You’ve heard of the thirty nine steps, as in the famous novel and the film by Alfred Hitchcock, well I’m talking about the sixty five steps, albeit not in a hitchcocky kind of way. These muddy and often perilous steps are located in Sunnyhurst woods where we go dog walking and they are very very steep.
Yesterday was my sixty fifth birthday so naturally I felt duty bound to surmount the blessed things with the aid of my trusty walking pole and Lady Doodles of course watching me concernedly all the way up. I decided on each step to count my many blessings and also to make a wish.
It went something like this – first and foremost for my son to find happiness (and a job!!). I gave thanks for my sister and my friends and family and not forgetting Lady Doodles of course who was giving me an encouraging lick every time I lingered on a step to catch my breath and nearly knocking me back down with her boisterous concern.
I gave thanks for my HIV meds, wished for a cure for HIV and that I’d win enough money on the lottery to pay off all my debts. Then I ran out of wishes and I was only quarter of the way up. Well that was a surprise! I must be reasonably content with my lot I thought if I don’t have anything more to wish for.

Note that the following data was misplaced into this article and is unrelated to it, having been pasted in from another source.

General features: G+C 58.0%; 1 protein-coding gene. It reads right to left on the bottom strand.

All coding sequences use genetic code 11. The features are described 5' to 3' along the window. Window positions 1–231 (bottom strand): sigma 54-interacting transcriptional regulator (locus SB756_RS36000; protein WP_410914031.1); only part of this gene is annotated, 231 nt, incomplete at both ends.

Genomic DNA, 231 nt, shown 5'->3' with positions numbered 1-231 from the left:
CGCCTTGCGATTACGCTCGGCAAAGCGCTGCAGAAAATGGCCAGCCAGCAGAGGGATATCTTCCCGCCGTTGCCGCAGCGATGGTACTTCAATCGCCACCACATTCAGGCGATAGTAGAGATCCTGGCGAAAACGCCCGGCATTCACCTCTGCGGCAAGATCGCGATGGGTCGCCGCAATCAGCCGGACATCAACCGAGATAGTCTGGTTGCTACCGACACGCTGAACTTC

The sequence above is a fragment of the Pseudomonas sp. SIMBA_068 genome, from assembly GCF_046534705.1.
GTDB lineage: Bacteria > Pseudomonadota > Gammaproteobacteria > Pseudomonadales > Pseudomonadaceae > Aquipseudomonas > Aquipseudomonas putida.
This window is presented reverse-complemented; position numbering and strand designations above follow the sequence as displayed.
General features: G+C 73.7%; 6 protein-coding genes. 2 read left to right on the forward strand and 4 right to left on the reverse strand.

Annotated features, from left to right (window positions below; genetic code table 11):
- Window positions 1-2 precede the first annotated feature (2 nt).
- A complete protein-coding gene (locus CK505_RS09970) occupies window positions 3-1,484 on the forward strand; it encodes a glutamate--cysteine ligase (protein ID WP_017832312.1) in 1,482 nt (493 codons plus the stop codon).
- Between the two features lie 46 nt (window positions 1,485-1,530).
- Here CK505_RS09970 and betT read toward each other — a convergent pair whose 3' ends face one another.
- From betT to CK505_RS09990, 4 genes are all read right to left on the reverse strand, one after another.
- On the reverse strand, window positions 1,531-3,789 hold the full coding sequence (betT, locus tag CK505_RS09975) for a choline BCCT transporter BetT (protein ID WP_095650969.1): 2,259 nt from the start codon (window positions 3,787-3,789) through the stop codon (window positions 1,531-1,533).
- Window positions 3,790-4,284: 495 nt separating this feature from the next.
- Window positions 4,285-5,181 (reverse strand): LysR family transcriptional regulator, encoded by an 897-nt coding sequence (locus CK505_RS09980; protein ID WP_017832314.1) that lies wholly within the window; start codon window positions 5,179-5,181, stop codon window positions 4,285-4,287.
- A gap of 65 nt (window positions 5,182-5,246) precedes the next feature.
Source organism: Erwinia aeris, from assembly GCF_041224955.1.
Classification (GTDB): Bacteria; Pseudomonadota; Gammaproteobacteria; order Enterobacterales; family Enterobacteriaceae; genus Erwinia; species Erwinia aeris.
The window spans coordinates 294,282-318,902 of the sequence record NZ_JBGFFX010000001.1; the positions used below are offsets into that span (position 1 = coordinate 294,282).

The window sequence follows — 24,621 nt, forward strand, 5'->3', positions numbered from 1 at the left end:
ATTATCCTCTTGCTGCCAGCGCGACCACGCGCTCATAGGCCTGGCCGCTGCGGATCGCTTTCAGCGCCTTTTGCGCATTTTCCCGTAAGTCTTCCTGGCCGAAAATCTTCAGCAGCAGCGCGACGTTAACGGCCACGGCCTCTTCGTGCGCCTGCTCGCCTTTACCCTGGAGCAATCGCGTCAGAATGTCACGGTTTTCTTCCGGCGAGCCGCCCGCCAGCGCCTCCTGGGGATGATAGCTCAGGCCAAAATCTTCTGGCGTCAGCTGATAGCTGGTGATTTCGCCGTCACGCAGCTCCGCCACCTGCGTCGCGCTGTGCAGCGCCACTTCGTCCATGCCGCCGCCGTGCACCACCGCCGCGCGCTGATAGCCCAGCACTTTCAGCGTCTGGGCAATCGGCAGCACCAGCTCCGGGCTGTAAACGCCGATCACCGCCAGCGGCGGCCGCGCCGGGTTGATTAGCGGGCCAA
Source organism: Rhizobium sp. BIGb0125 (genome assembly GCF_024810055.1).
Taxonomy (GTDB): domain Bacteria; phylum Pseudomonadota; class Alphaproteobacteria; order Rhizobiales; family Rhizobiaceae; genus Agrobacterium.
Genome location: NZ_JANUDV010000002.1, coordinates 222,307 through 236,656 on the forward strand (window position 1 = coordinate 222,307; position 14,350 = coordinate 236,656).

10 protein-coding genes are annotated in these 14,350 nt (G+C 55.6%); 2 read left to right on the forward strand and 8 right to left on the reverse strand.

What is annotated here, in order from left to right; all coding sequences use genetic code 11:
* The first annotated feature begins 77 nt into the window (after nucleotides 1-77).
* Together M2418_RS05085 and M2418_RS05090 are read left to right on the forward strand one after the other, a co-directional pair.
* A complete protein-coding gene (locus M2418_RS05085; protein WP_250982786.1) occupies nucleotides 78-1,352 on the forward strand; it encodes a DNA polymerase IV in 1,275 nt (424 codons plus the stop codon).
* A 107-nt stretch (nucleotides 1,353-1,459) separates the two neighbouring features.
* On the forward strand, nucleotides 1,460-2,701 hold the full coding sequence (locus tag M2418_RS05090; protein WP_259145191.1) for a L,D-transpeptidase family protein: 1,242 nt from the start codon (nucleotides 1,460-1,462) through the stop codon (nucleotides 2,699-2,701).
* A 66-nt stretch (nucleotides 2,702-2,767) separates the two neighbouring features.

I kept repeating them all again for good measure until I reached the top, uprooting the odd piece of Himalayan balsam on the way – pesky bloody stuff. It’s taking over our beautiful English countryside and Sunnyhurst woods is riddled with it to the point where the poor bluebells this spring were almost completely obliterated. Some of it is way over six foot tall and they’re the most satisfying ones to uproot. It’s called Balsam bashing.
I’ve been on a personal vendetta to get rid of at least as many as possible so they can’t come back next year, but it is an impossible task. In fact it reminds me of the HIV virus, slowly taking over, running amok and killing off everything in its path. Maybe that’s why I enjoy uprooting it so much and tossing it somewhere it can’t re-sprout, then crunching on its juicy fat stalks. Freeing the ferns! Bashing the balsam! It’s very therapeutic. Better than bubble wrap. You should try it sometime, but it’s a bit late now as autumn is upon us and everything is dying off – although thankfully not me as I have survived yet another year Himalayan balsam and HIV aside.